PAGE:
If the election is a success it will be the first peaceful handover between elected presidents since Niger gained independence in 1960. President Mahamadou Issoufou is voluntarily stepping down after two five-year terms.
Nigeriens went to the polls on Sunday in the second round of the country's presidential election. It's expected the vote will pave the way for Niger's first democratic transition of power since independence from France more than six decades ago.
The vote was called after outgoing President Mahamadou Issoufou announced he was voluntarily stepping down after two five-year terms.
The two candidates to replace him are political stalwarts in the West African nation, which is one of the poorest in the world.
Who is running?
Mohamed Bazoum, Issoufou's right-hand man, is widely seen as the favorite after winning 39.3% of the vote in the first round. He has vowed to continue Issoufou's policies, with a focus on security and revamping the economy. He has the backing of the candidates who came third and fourth in the first round.
He is running against Mahamane Ousmane, who was the country's first democratically elected president in 1993 only to be toppled in a coup three years later. He won 17% of the votes in the first round and has the endorsement of about a dozen smaller parties and candidates. He has vowed to implement change and tackle corruption.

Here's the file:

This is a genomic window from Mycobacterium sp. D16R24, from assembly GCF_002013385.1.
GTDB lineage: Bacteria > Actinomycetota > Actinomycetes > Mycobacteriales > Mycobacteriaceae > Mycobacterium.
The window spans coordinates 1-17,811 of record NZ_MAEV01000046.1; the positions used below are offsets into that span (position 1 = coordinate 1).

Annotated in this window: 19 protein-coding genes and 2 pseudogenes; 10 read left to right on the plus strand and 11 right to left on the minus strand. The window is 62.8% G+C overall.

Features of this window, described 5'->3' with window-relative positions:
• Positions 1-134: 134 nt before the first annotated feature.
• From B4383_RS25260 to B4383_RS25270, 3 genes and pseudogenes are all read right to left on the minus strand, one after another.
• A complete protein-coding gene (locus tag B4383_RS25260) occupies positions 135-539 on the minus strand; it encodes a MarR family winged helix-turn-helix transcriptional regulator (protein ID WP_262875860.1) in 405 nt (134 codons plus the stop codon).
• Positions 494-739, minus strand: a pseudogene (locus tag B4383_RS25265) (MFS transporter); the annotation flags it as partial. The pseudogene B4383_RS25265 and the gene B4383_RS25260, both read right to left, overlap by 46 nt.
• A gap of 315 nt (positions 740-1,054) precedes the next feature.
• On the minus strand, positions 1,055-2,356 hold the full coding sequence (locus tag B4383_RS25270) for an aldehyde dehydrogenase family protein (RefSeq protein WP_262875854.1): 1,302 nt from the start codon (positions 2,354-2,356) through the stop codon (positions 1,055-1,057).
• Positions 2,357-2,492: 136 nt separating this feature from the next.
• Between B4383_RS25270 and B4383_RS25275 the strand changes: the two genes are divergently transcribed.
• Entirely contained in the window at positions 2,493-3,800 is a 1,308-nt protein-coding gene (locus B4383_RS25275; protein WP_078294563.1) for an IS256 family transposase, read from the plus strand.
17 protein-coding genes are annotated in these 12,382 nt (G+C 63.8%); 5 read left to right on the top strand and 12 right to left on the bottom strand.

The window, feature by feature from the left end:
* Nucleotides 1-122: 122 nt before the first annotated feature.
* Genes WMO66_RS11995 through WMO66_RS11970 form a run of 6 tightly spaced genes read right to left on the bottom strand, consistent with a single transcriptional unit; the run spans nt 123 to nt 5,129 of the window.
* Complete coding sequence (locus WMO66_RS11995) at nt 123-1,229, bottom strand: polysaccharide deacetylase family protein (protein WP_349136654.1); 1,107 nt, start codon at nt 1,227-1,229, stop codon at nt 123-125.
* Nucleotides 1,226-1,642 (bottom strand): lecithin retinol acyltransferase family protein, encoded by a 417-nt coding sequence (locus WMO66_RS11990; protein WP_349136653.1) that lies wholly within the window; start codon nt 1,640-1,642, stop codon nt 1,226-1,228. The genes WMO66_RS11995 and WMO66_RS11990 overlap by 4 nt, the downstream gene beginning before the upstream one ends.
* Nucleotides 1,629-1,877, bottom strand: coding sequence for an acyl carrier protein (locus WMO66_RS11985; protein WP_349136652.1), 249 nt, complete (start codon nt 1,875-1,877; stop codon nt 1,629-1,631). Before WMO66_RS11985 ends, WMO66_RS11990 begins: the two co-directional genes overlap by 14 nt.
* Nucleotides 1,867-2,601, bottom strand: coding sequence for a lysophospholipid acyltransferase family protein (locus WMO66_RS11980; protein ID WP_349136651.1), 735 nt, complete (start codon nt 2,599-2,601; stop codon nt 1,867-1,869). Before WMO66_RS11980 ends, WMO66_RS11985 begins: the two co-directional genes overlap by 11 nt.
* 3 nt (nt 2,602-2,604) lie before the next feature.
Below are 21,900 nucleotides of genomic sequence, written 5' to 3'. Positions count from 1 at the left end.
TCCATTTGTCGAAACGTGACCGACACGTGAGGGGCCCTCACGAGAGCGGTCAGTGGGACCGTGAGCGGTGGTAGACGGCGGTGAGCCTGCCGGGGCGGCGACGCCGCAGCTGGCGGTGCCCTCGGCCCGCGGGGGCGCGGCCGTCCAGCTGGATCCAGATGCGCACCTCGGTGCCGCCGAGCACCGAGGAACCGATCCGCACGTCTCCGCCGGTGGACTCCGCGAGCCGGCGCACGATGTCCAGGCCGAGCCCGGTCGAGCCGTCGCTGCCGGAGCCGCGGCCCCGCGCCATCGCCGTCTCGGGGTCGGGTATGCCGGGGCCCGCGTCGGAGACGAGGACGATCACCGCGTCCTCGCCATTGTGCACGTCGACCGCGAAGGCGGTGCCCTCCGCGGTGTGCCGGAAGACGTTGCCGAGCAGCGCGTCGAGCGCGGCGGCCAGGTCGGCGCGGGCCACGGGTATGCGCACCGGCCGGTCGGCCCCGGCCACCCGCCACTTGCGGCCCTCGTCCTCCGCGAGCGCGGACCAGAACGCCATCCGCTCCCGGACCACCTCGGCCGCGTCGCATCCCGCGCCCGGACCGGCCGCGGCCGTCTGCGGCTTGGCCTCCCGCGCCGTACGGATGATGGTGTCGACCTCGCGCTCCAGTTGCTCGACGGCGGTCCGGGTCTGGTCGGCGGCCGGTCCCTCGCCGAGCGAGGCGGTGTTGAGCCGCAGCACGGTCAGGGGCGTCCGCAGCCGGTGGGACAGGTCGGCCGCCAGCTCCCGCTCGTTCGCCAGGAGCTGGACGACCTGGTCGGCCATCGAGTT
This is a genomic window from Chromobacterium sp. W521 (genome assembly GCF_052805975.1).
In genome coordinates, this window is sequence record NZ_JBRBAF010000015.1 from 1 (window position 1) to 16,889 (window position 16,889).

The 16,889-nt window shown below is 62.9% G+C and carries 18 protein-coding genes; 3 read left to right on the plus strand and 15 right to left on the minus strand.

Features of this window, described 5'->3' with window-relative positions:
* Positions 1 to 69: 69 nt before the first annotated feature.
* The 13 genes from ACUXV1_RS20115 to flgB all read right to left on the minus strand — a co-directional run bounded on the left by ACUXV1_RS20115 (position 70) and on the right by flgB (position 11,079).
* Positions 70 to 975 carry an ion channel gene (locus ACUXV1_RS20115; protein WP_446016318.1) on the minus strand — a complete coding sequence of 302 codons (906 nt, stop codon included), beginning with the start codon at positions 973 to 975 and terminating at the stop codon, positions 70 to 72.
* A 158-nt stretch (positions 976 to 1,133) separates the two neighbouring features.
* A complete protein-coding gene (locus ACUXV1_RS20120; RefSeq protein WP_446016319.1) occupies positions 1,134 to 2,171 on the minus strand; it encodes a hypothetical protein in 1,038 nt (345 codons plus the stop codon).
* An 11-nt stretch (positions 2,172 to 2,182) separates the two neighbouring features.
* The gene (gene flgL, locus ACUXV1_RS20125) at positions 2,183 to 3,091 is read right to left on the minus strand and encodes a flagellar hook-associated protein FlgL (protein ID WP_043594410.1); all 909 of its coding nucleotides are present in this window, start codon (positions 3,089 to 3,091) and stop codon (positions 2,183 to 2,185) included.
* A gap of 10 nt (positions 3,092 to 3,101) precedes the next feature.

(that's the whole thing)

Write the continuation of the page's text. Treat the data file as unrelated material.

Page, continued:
What challenges do they face?
The Sahel nation has a population of 24 million and struggles with poverty, recurring drought, floods and two festering insurgencies. Militants linked to al-Qaida and "Islamic State" have carried out a series of attacks near Niger's western border with Mali and Burkina Faso, while Boko Haram has killed hundreds of people along the southeastern border with Nigeria.
One of Niger's few exports, uranium, has been hit by a drop in price in recent years, and the coronavirus pandemic has weighed on Niger's economy.
Political analyst Elhadj Idi Abou, based in the capital, Niamey, said the result could go either way and that turnout was expected to be high.
"For me, there is no favorite because this ballot is the most open and the outcome does not depend on alliances but on the citizens. Both candidates have the same chances," he told the Reuters news agency.
Only 7.4 million people of the country's population of roughly 23 million are eligible to vote, as the rest aren't yet old enough. The country struggles with the highest birth rate in the world.
aw/rc (AFP, Reuters)